Food prices are up 30 per cent year-over-year.
If they rise by an equal amount this year, 193 million people will be forced into poverty, according to a new report from the Asia Development Bank. A 30 per cent rise would reduce growth by up to 0.6 per cent. If accompanied by a 30 per cent rise in oil prices, growth will fall nearly two per cent in some countries.
When food prices reached this level in 2008, many called it an aberration. Now it’s seems the rise in food prices is a long term trend, which can’t be chalked up simply to liquidity or weather.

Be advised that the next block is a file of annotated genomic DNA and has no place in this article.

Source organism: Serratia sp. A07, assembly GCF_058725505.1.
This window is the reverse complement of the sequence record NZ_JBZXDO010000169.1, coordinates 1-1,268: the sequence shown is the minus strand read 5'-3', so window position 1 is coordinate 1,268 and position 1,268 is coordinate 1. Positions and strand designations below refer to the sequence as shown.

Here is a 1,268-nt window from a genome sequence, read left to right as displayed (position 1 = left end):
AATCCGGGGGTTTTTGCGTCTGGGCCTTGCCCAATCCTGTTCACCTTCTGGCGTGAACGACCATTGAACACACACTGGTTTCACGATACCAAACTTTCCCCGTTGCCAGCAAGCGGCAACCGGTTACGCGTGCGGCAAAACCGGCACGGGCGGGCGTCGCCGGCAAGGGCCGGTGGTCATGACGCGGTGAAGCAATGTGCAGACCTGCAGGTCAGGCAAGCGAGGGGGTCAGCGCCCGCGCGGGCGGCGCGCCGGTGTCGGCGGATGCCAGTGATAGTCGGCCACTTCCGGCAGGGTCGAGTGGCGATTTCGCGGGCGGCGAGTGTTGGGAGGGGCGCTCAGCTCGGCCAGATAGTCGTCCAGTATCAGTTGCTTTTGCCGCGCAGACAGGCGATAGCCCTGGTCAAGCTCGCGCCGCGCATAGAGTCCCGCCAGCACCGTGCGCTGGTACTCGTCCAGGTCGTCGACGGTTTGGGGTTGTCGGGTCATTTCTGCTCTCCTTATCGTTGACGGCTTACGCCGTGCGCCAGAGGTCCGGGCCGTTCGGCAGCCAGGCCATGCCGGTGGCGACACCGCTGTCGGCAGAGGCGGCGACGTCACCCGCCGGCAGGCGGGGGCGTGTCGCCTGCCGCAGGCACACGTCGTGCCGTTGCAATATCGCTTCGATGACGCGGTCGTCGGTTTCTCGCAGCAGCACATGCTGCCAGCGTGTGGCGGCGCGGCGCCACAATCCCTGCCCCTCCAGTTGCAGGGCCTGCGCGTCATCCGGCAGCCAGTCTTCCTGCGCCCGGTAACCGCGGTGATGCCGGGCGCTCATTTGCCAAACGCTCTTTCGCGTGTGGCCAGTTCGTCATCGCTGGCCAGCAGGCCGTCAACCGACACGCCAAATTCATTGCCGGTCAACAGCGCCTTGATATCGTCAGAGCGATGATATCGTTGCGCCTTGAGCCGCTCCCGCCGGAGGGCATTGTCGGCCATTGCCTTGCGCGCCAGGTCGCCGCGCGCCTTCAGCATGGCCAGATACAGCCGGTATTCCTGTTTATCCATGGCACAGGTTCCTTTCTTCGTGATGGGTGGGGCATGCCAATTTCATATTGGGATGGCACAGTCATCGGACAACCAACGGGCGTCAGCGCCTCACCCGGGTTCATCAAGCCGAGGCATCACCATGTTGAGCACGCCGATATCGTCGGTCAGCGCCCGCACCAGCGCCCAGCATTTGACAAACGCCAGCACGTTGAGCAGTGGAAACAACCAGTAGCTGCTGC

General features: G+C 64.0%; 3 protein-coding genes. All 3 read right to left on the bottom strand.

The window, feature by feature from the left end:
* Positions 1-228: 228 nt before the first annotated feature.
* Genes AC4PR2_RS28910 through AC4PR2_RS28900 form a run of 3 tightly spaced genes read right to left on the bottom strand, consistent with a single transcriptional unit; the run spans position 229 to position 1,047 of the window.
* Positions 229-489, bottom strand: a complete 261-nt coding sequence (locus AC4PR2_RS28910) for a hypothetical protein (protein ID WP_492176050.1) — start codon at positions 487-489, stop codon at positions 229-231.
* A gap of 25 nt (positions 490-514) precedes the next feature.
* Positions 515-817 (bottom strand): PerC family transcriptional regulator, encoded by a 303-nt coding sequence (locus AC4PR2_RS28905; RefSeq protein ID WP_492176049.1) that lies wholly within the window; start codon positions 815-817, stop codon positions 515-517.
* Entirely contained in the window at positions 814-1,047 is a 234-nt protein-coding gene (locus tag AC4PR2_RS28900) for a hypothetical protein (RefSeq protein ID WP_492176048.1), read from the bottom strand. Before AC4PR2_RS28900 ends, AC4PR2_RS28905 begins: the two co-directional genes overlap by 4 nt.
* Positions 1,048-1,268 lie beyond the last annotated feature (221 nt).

Every country in Asia has taken measures to address the crisis, including tax cuts, export restrictions, price controls and food aid.